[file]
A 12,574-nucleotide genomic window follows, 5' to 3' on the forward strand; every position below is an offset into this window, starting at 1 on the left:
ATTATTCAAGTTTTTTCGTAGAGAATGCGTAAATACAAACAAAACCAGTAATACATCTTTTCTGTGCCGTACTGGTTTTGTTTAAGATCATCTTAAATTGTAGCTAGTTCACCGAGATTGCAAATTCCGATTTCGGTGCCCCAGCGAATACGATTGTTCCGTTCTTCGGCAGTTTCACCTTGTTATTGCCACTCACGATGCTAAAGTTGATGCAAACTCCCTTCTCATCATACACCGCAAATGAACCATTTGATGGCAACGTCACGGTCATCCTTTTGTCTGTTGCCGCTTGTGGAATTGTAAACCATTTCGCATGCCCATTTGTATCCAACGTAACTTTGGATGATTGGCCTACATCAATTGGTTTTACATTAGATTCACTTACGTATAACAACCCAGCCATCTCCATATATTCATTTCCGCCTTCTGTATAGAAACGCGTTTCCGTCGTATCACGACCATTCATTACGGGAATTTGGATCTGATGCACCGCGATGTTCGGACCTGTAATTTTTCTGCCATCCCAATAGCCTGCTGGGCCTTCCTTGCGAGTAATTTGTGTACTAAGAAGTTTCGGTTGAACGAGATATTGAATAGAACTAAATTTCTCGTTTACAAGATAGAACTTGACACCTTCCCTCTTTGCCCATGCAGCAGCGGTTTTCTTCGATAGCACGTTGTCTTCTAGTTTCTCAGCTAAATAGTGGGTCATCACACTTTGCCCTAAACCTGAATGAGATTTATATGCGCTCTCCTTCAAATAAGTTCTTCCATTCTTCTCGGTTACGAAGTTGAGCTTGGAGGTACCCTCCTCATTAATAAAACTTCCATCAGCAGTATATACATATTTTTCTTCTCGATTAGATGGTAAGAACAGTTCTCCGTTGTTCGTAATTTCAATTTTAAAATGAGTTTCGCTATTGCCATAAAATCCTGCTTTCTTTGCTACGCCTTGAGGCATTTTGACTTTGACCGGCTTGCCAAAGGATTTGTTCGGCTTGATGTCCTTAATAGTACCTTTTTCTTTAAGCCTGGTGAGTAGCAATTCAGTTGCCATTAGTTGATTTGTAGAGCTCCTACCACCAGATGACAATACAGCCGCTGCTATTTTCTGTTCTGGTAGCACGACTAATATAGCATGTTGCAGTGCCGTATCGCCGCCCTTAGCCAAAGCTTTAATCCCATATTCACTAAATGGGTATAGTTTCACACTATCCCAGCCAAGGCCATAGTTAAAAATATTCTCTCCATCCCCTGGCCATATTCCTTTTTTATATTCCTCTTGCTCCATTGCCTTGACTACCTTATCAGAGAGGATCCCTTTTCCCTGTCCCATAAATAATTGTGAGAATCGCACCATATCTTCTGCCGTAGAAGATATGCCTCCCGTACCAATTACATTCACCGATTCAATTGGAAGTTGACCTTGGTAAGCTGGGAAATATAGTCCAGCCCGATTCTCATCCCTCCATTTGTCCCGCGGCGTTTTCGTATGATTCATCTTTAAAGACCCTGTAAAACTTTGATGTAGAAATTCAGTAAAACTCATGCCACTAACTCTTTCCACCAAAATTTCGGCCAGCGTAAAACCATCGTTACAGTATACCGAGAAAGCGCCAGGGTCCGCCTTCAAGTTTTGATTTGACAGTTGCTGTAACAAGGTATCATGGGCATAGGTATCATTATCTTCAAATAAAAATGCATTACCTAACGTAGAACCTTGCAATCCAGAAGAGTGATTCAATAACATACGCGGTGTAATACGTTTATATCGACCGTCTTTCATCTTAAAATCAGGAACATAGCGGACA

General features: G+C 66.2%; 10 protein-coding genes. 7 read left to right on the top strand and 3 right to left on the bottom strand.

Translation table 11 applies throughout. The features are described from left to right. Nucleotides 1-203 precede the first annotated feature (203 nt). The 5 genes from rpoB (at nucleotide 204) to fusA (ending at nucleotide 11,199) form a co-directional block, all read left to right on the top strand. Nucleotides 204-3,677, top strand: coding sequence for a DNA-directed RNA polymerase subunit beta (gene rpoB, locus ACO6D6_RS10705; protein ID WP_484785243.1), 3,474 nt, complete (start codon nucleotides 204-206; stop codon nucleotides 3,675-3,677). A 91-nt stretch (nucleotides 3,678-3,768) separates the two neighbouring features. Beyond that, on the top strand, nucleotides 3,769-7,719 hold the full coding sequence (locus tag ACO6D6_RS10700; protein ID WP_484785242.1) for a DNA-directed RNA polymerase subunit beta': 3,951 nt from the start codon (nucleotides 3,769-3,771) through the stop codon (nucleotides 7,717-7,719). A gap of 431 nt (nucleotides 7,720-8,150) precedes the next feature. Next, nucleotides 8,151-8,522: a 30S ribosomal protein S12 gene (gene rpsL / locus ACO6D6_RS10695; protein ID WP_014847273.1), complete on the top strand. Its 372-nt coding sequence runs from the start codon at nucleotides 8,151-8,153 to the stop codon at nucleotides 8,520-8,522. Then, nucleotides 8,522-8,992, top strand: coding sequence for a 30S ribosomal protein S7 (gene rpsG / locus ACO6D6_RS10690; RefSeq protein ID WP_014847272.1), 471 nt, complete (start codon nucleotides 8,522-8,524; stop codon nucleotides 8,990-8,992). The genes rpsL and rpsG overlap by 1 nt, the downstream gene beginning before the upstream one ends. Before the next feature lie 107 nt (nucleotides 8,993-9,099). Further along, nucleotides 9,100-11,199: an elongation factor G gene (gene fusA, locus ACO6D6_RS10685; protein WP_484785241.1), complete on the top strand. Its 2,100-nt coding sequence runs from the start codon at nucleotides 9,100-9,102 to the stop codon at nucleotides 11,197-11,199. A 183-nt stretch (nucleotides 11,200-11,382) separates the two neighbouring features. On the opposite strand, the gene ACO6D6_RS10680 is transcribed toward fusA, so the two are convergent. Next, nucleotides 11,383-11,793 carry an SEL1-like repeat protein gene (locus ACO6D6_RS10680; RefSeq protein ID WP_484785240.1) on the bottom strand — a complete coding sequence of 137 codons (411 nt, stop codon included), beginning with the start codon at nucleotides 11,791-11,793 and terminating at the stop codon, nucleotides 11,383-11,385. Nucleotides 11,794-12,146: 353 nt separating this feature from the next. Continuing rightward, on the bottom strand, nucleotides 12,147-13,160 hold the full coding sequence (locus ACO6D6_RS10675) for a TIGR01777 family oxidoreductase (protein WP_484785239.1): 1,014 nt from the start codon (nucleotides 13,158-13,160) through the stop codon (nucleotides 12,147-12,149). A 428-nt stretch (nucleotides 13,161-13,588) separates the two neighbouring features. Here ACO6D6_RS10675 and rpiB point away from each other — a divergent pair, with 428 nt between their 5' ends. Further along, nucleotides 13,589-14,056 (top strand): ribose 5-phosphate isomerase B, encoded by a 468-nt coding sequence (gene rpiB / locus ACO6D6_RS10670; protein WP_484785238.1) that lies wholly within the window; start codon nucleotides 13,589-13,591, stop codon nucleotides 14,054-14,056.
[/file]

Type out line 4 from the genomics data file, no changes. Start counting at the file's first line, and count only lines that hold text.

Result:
Translation table 11 applies throughout. The features are described from left to right. Nucleotides 1-203 precede the first annotated feature (203 nt). The 5 genes from rpoB (at nucleotide 204) to fusA (ending at nucleotide 11,199) form a co-directional block, all read left to right on the top strand. Nucleotides 204-3,677, top strand: coding sequence for a DNA-directed RNA polymerase subunit beta (gene rpoB, locus ACO6D6_RS10705; protein ID WP_484785243.1), 3,474 nt, complete (start codon nucleotides 204-206; stop codon nucleotides 3,675-3,677). A 91-nt stretch (nucleotides 3,678-3,768) separates the two neighbouring features. Beyond that, on the top strand, nucleotides 3,769-7,719 hold the full coding sequence (locus tag ACO6D6_RS10700; protein ID WP_484785242.1) for a DNA-directed RNA polymerase subunit beta': 3,951 nt from the start codon (nucleotides 3,769-3,771) through the stop codon (nucleotides 7,717-7,719). A gap of 431 nt (nucleotides 7,720-8,150) precedes the next feature. Next, nucleotides 8,151-8,522: a 30S ribosomal protein S12 gene (gene rpsL / locus ACO6D6_RS10695; protein ID WP_014847273.1), complete on the top strand. Its 372-nt coding sequence runs from the start codon at nucleotides 8,151-8,153 to the stop codon at nucleotides 8,520-8,522. Then, nucleotides 8,522-8,992, top strand: coding sequence for a 30S ribosomal protein S7 (gene rpsG / locus ACO6D6_RS10690; RefSeq protein ID WP_014847272.1), 471 nt, complete (start codon nucleotides 8,522-8,524; stop codon nucleotides 8,990-8,992). The genes rpsL and rpsG overlap by 1 nt, the downstream gene beginning before the upstream one ends. Before the next feature lie 107 nt (nucleotides 8,993-9,099). Further along, nucleotides 9,100-11,199: an elongation factor G gene (gene fusA, locus ACO6D6_RS10685; protein WP_484785241.1), complete on the top strand. Its 2,100-nt coding sequence runs from the start codon at nucleotides 9,100-9,102 to the stop codon at nucleotides 11,197-11,199. A 183-nt stretch (nucleotides 11,200-11,382) separates the two neighbouring features. On the opposite strand, the gene ACO6D6_RS10680 is transcribed toward fusA, so the two are convergent. Next, nucleotides 11,383-11,793 carry an SEL1-like repeat protein gene (locus ACO6D6_RS10680; RefSeq protein ID WP_484785240.1) on the bottom strand — a complete coding sequence of 137 codons (411 nt, stop codon included), beginning with the start codon at nucleotides 11,791-11,793 and terminating at the stop codon, nucleotides 11,383-11,385. Nucleotides 11,794-12,146: 353 nt separating this feature from the next. Continuing rightward, on the bottom strand, nucleotides 12,147-13,160 hold the full coding sequence (locus ACO6D6_RS10675) for a TIGR01777 family oxidoreductase (protein WP_484785239.1): 1,014 nt from the start codon (nucleotides 13,158-13,160) through the stop codon (nucleotides 12,147-12,149). A 428-nt stretch (nucleotides 13,161-13,588) separates the two neighbouring features. Here ACO6D6_RS10675 and rpiB point away from each other — a divergent pair, with 428 nt between their 5' ends. Further along, nucleotides 13,589-14,056 (top strand): ribose 5-phosphate isomerase B, encoded by a 468-nt coding sequence (gene rpiB / locus ACO6D6_RS10670; protein WP_484785238.1) that lies wholly within the window; start codon nucleotides 13,589-13,591, stop codon nucleotides 14,054-14,056.